is a blog about design, technology and culture written by Khoi Vinh, and has been more or less continuously published since December 2000 in New York City. Khoi is currently Principal Designer at Adobe, Design Chair at Wildcard and co-founder of Kidpost. Previously, Khoi was co-founder and CEO of Mixel (acquired by Etsy, Inc.), Design Director of The New York Times Online, and co-founder of the design studio Behavior, LLC. He is the author of “Ordering Disorder: Grid Principles for Web Design,” and was named one of Fast Company’s “fifty most influential designers in America.” Khoi lives in Crown Heights, Brooklyn with his wife and three children. Refer to the advertising and sponsorship page for inquiries.+
This has little to do with design or technology or even unhinged rants about popular beverages, but I thought I’d share it anyway because it really left an impression on me.
Over the weekend, my wife, my daughter and I watched this episode of the PBS series “Nature” called “Animal Odd Couples” and it left me a sobbing wreck. It examines the emotional life of animals by looking closely at a handful of cases where mammals of different species have formed bonds — even friendships.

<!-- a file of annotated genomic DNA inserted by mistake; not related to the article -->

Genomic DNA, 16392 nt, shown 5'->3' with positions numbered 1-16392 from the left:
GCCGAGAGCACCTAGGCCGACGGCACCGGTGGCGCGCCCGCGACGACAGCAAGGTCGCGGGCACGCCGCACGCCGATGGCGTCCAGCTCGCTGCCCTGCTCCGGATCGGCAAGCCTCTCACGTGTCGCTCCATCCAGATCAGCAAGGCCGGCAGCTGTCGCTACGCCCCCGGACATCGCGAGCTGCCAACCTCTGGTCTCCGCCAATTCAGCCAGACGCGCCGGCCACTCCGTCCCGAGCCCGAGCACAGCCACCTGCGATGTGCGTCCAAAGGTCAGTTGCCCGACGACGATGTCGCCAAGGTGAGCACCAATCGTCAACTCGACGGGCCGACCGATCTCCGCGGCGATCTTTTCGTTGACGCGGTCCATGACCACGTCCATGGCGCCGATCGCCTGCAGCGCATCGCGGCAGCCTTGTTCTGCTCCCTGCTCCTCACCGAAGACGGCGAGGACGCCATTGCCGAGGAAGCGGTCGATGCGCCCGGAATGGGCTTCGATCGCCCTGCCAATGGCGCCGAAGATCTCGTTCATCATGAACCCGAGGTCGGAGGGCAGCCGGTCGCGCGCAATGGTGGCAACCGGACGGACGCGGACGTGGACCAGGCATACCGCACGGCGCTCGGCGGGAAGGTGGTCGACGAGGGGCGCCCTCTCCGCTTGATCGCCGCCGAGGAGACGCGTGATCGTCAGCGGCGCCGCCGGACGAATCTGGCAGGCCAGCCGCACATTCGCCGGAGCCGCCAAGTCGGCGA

Despite the odds, there are countless stories of the most unlikely cross-species relationships imaginable: a goat guiding a blind horse; a doe who regularly visits her Great Dane surrogate mother; a juvenile gibbon choosing to live with a family of capuchins, and so on. Instincts gone awry? The subject has mystified scientists for years. Now, ‘Nature’ investigates why animals form these special bonds. Informed by the observations of caregivers and noted scientists Temple Grandin and Marc Bekoff, the film explores what these relationships suggest about the nature of animal emotions.
This sounds like a naïvely wishful realization of every talking animal Disney movie ever, but it’s much, much more affecting than that. The story of a “goat guiding a blind horse” mentioned above is monumentally heartbreaking, and could possibly change your understanding of what an animal is entirely.
The episode is available on streaming services like Netflix. Helpfully, since “Nature” is a PBS show, you can also stream it for free at the show’s Web site or, if the embed code is working, right here.
Make sure you have a box of tissues at the ready.+